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A Sentimental Journey Through France and Italy

A Sentimental Journey Through France and Italy by Laurence Sterne
By: (1713-1768)

After the bizarre textual antics of “Tristram Shandy”, this book would seem to require a literary health warning. Sure enough, it opens in mid-conversation upon a subject never explained; meanders after a fashion through a hundred pages, then fizzles out in mid-sentence – so, a plotless novel lacking a beginning, a middle or an end. Let us say: an exercise in the infinitely comic.

“There is not a secret so aiding to the progress of sociality, as to get master of this short hand, and to be quick in rendering the several turns of looks and limbs with all their inflections and delineations, into plain words.”

Sterne calls his fine sensitivity to body language (as we now term it) “translation”. Much of the pleasure to be had from this wonderfully engaging book comes from his unmatched ability to extract random details from the chaos of experience to create comic turns imbued with Feeling. His Parson Yorick is the Sentimental Traveller: certainly a Man of Feeling, but one in whom “Nature has so wove her web of kindness, that some threads of love and desire are entangled with the piece…”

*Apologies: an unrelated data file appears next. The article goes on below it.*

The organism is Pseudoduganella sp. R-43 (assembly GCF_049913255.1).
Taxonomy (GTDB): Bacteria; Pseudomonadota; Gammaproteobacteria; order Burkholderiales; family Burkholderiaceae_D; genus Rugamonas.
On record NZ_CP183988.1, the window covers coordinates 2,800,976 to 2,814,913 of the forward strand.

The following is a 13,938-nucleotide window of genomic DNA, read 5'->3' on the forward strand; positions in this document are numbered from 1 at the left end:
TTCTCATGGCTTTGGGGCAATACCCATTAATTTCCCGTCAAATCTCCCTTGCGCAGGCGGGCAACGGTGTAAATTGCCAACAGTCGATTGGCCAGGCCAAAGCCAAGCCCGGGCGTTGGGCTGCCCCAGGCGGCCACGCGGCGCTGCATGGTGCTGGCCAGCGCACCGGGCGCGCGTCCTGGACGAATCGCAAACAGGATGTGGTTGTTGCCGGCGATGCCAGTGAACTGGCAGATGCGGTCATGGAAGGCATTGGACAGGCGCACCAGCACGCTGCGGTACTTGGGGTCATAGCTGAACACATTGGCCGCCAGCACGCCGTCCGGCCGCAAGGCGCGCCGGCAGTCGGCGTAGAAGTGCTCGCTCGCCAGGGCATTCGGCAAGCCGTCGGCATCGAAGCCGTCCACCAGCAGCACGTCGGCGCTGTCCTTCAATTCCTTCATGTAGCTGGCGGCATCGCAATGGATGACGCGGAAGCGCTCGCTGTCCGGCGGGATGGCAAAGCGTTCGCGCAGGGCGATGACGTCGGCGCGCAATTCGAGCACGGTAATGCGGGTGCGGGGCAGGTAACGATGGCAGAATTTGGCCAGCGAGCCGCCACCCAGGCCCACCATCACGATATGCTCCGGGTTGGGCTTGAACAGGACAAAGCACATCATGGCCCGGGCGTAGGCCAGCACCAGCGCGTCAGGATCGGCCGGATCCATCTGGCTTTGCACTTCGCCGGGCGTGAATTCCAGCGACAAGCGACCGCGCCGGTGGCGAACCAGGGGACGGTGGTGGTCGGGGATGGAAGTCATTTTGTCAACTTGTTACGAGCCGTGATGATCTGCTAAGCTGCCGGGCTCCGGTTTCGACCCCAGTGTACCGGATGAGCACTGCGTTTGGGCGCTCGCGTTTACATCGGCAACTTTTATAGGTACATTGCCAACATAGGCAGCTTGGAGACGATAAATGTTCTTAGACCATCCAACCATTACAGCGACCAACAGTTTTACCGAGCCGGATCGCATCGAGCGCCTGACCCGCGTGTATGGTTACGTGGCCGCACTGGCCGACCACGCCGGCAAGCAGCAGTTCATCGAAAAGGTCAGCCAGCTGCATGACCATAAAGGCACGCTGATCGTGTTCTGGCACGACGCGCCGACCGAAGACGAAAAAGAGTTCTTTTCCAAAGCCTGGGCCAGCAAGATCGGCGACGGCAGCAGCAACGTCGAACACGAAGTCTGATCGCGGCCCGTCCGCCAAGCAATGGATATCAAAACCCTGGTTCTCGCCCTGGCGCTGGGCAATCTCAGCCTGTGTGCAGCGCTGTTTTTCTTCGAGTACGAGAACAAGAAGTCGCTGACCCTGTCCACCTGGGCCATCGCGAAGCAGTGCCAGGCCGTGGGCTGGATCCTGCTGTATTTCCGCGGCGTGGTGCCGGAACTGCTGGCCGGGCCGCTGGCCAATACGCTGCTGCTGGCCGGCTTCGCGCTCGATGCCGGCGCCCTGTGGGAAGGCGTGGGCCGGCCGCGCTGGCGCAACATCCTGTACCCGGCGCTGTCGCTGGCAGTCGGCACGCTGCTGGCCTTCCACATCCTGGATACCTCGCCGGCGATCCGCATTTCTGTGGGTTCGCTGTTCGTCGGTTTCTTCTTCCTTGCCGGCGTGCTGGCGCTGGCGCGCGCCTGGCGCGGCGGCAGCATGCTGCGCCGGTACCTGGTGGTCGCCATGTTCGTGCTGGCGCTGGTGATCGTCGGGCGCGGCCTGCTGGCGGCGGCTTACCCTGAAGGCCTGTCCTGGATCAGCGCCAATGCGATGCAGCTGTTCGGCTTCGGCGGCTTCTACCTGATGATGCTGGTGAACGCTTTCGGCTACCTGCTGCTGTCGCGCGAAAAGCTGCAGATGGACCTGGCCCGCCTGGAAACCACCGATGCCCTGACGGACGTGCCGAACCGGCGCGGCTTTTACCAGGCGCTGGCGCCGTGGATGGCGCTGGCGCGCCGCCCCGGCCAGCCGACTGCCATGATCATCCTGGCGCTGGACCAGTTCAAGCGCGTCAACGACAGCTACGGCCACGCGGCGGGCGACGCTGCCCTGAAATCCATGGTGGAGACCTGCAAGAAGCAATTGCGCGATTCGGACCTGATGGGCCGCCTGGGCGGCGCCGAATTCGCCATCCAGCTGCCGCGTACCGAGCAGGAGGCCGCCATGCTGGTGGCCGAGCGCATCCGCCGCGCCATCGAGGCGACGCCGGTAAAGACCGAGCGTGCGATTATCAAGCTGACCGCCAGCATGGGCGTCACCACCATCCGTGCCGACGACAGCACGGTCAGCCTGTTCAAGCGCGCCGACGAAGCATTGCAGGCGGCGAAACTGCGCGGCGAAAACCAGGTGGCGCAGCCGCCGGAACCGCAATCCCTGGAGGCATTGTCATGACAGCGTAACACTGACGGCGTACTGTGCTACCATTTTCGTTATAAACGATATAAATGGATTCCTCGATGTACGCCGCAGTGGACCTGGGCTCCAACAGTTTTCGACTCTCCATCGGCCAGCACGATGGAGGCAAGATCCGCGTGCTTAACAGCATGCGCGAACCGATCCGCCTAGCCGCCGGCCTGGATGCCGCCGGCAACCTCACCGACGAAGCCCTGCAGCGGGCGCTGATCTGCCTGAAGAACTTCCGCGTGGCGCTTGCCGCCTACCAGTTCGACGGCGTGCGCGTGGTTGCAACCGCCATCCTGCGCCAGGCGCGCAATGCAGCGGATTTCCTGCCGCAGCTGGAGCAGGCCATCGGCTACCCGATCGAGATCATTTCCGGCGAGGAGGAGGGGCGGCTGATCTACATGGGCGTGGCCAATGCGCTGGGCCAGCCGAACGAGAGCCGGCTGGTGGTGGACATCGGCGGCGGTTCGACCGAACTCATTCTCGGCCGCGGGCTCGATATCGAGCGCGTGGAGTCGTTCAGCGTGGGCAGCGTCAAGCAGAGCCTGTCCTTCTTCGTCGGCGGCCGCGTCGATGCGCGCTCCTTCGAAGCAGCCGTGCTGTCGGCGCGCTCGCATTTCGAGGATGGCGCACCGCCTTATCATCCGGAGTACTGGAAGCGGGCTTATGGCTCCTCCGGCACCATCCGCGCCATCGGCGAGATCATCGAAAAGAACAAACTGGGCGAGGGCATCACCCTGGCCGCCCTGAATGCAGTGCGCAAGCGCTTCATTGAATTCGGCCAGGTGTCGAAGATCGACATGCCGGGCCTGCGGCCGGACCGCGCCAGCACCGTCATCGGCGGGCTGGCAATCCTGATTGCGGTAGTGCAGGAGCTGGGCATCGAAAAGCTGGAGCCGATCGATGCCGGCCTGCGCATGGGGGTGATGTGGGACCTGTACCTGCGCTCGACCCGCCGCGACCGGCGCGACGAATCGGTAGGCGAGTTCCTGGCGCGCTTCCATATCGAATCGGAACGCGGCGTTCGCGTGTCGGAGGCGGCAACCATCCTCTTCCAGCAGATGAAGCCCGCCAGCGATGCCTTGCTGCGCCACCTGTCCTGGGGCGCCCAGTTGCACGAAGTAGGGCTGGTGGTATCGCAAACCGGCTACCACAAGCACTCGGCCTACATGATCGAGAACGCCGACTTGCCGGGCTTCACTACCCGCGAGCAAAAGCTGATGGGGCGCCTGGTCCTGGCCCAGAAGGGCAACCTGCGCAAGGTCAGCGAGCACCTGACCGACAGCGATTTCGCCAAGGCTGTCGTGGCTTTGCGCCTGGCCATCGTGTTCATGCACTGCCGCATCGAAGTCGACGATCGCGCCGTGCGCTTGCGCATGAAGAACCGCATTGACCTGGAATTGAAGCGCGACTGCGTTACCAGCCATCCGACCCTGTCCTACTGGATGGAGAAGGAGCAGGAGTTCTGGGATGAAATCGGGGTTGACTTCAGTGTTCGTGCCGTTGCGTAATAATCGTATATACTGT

First Page:

A SENTIMENTAL JOURNEY THROUGH FRANCE AND ITALY

They order, said I, this matter better in France. You have been in France? said my gentleman, turning quick upon me, with the most civil triumph in the world. Strange! quoth I, debating the matter with myself, That one and twenty miles sailing, for 'tis absolutely no further from Dover to Calais, should give a man these rights: I'll look into them: so, giving up the argument, I went straight to my lodgings, put up half a dozen shirts and a black pair of silk breeches, "the coat I have on," said I, looking at the sleeve, "will do;" took a place in the Dover stage; and the packet sailing at nine the next morning, by three I had got sat down to my dinner upon a fricaseed chicken, so incontestably in France, that had I died that night of an indigestion, the whole world could not have suspended the effects of the droits d'aubaine; my shirts, and black pair of silk breeches, portmanteau and all, must have gone to the King of France; even the little picture which I have so long worn, and so often have told thee, Eliza, I would carry with me into my grave, would have been torn from my neck! Ungenerous! to seize upon the wreck of an unwary passenger, whom your subjects had beckoned to their coast! By heaven! Sire, it is not well done; and much does it grieve me, 'tis the monarch of a people so civilized and courteous, and so renowned for sentiment and fine feelings, that I have to reason with!

But I have scarce set a foot in your dominions... Continue reading book >>


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